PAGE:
From musicians and dancers to puppeteers and storytellers (and Clifford, of course!), there was something for kids of all ages to enjoy. New performers at this year’s RAFA included Emily Gleichenhaus of “Sing Books with Emily,” who delighted kids of all ages with her songs based on picture books, and Bob Brown Puppets, whose show “The Reluctant Dragon” was punctuated by audience laughter and applause. LCNV also introduced dance to this year’s event, with the Bolivian dance troupe Fraternidad Cultural Pachamama and senior students from the Kalavaridhi Indian dance school captivating a full house. Storytellers Diane Macklin and authors Lulu Delacre, Mary Quattlebaum, and Tom Angleberger were also big hits, with families with upper-elementary aged children giving especially rave reviews of Tom’s interactive program based on his book, The Strange Case of Origami Yoda. One parent said, “Tom was the highlight of RAFA for my 8 1/2 year old son and his buddy. While the whole family enjoyed the Indian dancers and other activities, Tom’s presentation was especially meaningful to my son who was worried there wouldn’t be enough for ‘older kids like him’ to do.” And last but not least, RAFA veterans The Rainbow Entertainment Company got kids moving with their lively reader’s theater.
Reading: A Family Affair was a true community collaboration, and LCNV is grateful for the support and enthusiasm of the James Lee Community Center staff, LCNV volunteers, RAFA performers, our event sponsors and in-kind donors*, and of course the children and parents who attended the event! We hope to see you next March for the 6th annual Reading: A Family Affair!
*Event Sponsors: Verizon, Fairfax County Neighborhood and Community Services, WETA Kids, Don Beyer Volvo, Target, Dominion, Crystal City-Pentagon Rotary Club; In kind Donors: Congregation of Floris United Methodist Church, Cosi, Day and Night Printing, Inc., Giant, Safeway, Gimme Dem Cupcakes, Harris Teeter, Jason’s Deli.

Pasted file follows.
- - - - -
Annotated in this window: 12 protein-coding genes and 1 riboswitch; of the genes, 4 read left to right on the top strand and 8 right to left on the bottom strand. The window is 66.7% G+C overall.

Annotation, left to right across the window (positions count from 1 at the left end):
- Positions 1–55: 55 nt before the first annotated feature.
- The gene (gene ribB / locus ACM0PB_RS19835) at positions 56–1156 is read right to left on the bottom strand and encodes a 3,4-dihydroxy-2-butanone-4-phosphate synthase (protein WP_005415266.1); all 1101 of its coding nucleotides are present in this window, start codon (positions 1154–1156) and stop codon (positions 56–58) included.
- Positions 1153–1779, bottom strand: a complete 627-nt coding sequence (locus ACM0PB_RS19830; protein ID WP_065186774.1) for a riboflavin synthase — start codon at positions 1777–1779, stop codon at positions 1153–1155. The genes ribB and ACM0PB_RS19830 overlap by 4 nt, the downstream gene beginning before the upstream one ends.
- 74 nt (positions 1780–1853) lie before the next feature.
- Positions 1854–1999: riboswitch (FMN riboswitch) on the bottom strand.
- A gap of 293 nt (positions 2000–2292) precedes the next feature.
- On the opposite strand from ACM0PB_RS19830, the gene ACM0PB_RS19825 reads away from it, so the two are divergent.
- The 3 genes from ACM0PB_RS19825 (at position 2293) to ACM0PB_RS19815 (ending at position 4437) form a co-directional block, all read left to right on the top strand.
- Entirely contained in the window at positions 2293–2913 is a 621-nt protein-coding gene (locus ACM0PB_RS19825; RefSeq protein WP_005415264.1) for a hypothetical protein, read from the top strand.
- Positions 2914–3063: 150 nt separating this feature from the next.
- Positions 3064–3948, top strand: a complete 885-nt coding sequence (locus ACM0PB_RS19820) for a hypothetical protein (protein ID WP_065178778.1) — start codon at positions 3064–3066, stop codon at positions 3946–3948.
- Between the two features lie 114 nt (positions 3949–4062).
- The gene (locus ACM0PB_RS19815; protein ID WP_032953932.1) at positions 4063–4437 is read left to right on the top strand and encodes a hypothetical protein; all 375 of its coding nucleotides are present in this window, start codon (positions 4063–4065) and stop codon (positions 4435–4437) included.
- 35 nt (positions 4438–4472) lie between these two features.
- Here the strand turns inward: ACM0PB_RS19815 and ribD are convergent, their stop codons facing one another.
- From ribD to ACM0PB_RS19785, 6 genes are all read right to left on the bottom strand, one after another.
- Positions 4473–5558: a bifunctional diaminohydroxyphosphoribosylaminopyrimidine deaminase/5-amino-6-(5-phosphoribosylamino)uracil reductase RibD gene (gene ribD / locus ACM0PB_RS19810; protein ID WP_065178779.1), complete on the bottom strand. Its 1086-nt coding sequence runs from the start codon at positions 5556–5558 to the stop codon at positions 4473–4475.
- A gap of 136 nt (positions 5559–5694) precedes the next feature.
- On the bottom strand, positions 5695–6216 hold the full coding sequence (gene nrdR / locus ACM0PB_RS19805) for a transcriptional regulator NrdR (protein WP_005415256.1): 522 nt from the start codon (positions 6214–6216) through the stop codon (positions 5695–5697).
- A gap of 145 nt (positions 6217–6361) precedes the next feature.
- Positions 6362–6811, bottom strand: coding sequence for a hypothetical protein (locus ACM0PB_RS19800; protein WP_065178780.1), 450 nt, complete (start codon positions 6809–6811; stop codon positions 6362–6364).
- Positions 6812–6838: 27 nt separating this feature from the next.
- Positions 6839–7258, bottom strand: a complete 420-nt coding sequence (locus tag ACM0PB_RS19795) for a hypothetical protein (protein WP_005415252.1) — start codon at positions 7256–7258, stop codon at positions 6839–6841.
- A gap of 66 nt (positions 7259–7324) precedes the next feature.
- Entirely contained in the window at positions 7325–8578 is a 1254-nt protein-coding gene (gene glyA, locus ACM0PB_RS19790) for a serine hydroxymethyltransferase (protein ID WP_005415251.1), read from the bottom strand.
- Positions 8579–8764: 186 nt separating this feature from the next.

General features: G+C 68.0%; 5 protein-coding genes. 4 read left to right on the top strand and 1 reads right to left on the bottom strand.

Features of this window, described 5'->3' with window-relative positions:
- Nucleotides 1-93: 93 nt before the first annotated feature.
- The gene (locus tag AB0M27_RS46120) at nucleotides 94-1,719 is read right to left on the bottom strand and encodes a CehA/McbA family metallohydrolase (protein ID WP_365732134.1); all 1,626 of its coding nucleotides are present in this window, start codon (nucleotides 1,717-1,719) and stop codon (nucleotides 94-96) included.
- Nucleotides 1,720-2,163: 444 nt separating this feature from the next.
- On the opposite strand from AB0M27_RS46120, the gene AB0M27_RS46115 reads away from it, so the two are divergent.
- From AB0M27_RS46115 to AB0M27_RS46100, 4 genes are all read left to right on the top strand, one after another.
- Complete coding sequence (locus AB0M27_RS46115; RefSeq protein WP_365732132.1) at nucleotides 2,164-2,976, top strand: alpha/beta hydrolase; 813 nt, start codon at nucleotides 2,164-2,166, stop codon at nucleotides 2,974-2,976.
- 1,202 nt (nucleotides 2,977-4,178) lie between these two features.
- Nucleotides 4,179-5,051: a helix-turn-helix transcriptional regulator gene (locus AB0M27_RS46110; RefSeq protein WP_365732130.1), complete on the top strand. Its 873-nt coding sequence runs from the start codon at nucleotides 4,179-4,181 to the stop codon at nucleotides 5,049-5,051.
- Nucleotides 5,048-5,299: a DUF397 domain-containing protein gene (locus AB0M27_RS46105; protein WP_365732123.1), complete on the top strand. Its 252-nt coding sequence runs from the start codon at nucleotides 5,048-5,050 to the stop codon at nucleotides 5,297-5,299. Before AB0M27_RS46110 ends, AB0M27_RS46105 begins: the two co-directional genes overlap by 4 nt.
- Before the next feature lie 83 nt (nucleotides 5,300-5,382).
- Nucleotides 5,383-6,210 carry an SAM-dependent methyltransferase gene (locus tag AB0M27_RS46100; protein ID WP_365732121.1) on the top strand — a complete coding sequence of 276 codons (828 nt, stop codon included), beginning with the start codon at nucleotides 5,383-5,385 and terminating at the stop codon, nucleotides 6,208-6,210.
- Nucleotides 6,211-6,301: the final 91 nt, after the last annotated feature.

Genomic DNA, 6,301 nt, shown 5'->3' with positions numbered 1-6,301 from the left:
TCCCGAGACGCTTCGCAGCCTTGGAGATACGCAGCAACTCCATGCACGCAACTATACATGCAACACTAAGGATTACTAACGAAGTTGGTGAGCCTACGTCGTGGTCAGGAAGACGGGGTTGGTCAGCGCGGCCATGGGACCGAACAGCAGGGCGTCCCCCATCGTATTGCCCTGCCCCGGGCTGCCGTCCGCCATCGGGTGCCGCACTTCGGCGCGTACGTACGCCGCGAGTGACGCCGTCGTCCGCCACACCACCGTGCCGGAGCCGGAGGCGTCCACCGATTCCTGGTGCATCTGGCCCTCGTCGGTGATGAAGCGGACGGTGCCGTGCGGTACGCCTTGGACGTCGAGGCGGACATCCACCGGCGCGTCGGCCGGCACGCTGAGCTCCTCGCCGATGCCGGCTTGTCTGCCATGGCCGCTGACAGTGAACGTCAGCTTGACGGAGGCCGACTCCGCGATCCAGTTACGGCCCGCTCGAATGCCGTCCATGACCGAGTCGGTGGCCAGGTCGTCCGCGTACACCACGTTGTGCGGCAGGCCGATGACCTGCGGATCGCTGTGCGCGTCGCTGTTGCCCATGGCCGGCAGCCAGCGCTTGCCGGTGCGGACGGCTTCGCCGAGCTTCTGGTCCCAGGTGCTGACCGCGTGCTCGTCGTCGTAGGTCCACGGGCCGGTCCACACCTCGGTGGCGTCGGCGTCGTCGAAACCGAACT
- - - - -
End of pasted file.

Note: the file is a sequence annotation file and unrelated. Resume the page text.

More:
-Stacy Nall, Development Specialist
Tags: community, family, thank you!
From the first Reading: A Family Affair five years ago, the event has been a true community collaboration, a partnership among the Literacy Council, the James Lee Community Center, the Fairfax and Arlington County Public Libraries, and WETA. And of course, the event wouldn’t be possible without the tireless efforts of our many volunteers in the weeks leading up to and the day of the event. This year’s RAFA is more collaborative than ever thanks to the dedicated work of several volunteer planning committees, who began meeting to plan the event in the fall and have continually impressed us with their outstanding creativity and insight. These committees have played a leading role in the selection of performers; the formation of a public relations strategy, from flyer design to media lists to press releases; solicitation of in-kind donations; and planning for decorations and set up. Thank you to all!
Performers Committee: Rachel Harlan; Julia Zurkovsky; Karen Kostreba
Publicity Committee: Susan Larson (Committee Chair); Misty Jones; Ferne Barrow
Decorations Committee: Kelly Chroninger; Kate Brodeur
In-kind Committee: Rebecca Riddell; Amali Amarasinghe
-Stacy Nall, Development Specialist
An ongoing LCNV tradition is our Holiday Party for the families we serve, featuring festive music, holiday crafts, presents from Santa, and a potluck dinner representing the home countries of our ESOL students. This year, LCNV is proud to announce that our Holiday Party will be sponsored by Macy’s, thanks to a $2,500 local grant made through their store at Tyson’s Corner.
According to Joe Vella, Director of Corporate Marketing for Macy’s, the retail company funds five areas: women’s health, HIV prevention, the arts, education, and the environment. Within education, Macy’s places a high priority on literacy, over the last six years donating more than 15 million dollars to the national literacy organization Reading Is Fundamental. Only through Macy’s customers was this possible; during the back-to-school period, shoppers made $3 donations to Reading is Fundamental in exchange for $10 store coupons. “The customer,” Vella says, “really is an integral part of our giving back to communities.”
“It’s very important,” he adds, “that our customers know their dollars are staying in the community.” To strengthen its commitment to community-based programs in addition to national organizations like Reading Is Fundamental, Macy’s has recently divided corporate giving among its 69 districts, so that each has their own pool of money to give back to their own neighborhoods. LCNV is grateful that 2,500 of these dollars are benefiting LCNV and the families we serve. We thank Macy’s for their generous support this holiday season!
–Stacy Nall, Development Specialist